Siemens Mobility is using the Fortus 900mc for low-volume manufacturing of 3D printed parts for SWU Verkehr; the company provides transport services, across a total of ten rail networks, in the city of Ulm, including housing covers for what is known as the coupler (cover of the link between two tram carriages), and customized armrests for the driver’s seat. This isn’t the first time the Fortus 900mc has been used to manufacture car parts: Stratasys is the official 3D printing solutions provider for McLaren Racing, and Kor Ecologic used a set of the Stratasys production printers to design and print its Urbee 2 car.
“Customers such as SWU Verkehr GmbH see ‘availability’ as the most important asset to their business – trams and services need to be available and run constantly throughout the day in order for the transport company to be profitable. We at Siemens are regularly faced with this challenge, however the ability to quickly and cost-effectively 3D print customized parts specific to customer requirements enables clients such as SWU Verkehr GmbH to be closely involved in the design and production of its own parts,” explained Andreas Düvel, Siemens Mobility Sales Representative Customer Service.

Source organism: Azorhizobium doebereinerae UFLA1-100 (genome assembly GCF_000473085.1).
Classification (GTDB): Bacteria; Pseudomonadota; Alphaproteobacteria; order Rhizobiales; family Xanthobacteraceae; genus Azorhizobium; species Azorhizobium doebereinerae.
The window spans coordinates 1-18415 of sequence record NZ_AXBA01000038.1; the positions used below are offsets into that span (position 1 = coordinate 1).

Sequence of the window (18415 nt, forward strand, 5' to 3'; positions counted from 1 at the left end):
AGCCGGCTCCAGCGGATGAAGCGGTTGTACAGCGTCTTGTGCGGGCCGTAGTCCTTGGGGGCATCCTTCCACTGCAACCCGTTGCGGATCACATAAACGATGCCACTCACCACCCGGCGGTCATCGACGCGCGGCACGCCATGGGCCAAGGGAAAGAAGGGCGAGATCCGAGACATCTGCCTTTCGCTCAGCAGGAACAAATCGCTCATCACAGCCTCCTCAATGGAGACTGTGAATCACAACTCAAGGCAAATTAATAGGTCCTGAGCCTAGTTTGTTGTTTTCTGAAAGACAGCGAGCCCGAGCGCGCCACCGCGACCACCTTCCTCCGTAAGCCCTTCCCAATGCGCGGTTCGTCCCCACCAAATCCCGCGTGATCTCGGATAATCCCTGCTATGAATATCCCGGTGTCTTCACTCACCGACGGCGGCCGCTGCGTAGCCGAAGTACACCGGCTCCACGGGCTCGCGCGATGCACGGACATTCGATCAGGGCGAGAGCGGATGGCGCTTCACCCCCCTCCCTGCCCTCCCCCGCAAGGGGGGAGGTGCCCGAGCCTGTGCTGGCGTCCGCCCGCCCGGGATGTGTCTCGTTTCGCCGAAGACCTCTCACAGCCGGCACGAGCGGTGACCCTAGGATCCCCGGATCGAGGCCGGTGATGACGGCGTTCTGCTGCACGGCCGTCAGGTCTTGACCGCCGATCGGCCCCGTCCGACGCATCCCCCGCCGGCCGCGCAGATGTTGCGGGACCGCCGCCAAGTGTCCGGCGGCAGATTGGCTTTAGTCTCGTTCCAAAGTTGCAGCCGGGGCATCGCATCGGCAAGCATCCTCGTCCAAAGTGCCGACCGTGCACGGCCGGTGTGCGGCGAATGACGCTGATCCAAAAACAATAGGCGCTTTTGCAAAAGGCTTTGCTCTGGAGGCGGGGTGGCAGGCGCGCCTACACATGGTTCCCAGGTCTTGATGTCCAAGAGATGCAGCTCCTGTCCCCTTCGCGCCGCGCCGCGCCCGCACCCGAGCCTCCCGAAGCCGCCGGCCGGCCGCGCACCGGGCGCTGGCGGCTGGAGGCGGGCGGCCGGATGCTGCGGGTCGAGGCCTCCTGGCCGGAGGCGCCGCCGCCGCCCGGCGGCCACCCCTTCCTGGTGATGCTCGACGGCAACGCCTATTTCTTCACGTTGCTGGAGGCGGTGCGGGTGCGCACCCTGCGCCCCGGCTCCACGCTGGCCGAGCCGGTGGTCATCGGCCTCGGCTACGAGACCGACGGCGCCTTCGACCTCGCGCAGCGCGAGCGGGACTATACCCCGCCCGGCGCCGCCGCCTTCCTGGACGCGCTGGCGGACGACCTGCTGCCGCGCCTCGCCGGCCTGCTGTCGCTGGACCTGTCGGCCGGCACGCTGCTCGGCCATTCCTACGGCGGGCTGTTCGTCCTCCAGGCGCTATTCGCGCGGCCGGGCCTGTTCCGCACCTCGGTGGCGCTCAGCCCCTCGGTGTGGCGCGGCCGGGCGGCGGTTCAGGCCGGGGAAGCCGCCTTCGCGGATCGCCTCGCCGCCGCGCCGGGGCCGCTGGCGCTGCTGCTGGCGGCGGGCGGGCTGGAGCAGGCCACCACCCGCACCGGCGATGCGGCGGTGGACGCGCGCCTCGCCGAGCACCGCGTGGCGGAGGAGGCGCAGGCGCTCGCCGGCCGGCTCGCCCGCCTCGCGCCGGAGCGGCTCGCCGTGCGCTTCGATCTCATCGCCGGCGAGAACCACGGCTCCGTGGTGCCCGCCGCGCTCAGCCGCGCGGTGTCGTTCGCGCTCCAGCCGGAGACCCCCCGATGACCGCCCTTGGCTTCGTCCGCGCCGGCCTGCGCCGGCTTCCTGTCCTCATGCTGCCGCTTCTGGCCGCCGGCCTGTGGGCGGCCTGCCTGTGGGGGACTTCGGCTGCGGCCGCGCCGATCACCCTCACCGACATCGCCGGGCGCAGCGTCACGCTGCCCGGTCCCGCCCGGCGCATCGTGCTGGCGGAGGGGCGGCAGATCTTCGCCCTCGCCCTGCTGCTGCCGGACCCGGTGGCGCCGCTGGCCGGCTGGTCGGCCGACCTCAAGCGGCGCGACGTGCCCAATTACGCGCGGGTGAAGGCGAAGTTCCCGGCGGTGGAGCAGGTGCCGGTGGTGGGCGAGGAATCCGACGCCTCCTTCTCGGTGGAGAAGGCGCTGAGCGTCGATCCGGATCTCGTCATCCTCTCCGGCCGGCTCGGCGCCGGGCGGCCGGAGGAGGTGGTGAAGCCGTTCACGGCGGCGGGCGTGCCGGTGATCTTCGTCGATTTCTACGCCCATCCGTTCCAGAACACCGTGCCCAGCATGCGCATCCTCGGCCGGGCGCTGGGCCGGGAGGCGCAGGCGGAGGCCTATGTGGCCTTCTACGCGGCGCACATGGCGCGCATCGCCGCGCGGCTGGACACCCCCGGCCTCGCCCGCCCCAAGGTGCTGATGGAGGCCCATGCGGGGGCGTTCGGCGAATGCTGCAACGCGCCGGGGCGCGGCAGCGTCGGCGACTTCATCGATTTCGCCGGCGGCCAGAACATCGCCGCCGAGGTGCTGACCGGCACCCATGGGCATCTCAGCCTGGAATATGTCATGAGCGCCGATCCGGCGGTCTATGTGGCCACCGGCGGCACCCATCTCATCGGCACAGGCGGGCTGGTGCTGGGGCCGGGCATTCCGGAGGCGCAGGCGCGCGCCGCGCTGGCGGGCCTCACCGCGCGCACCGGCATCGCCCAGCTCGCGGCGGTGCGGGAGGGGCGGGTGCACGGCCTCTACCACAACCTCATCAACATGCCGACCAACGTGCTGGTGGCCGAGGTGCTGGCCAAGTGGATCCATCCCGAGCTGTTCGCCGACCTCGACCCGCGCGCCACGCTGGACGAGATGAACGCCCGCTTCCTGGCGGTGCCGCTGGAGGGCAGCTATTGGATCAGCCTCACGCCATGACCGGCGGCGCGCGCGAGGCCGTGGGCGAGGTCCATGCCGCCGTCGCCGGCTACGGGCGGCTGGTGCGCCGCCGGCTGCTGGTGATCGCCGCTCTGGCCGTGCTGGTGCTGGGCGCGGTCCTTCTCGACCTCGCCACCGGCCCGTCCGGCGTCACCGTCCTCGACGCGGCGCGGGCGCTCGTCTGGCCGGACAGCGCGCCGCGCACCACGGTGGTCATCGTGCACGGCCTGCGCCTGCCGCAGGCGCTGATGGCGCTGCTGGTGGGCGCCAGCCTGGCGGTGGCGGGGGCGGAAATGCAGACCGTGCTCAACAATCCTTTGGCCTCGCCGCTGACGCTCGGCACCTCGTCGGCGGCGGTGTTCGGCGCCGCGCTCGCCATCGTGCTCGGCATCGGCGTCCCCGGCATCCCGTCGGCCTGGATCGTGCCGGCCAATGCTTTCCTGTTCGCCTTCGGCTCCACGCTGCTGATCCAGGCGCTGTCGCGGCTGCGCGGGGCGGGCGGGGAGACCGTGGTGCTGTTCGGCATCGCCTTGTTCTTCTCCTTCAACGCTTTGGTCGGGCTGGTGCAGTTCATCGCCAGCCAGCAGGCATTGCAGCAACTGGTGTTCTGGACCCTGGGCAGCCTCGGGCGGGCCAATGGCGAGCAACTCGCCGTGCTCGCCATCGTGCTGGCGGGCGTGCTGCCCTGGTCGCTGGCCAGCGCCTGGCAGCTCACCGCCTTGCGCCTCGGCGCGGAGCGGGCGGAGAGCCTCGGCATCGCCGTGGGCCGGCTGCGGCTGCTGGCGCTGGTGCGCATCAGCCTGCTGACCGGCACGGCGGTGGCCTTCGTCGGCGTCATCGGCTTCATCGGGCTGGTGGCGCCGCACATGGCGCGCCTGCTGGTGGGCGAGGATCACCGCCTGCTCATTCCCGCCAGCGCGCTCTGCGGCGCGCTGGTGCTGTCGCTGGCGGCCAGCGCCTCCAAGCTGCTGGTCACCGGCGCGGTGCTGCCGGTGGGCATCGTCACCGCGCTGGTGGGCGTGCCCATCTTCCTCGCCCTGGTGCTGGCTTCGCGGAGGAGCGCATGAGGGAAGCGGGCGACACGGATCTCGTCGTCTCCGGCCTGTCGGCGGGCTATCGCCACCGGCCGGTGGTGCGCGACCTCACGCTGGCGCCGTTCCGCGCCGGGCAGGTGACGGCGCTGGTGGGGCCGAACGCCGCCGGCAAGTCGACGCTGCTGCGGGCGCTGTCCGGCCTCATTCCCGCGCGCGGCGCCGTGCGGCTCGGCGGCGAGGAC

“Through customized additive manufacturing we are achieving maximum customer satisfaction, as the client is actively participating in the creation and optimization of its parts. This would simply not be possible with mass production.”Powered by Aniwaa
In addition to utilizing the Fortus 900mc 3D printer, Siemens is also using special flame, smoke and toxicity (FST) compliant synthetic thermoplastic 3D printing materials from Stratasys to meet the German rail industry’s production parts criteria and fire protection requirements. Not only does this make the parts safe for use, but Siemens can also put the lightweight, durable parts directly into use on the Ulm trams. The company has also expanded its online business branch, so its customers can easily order customized 3D printed parts.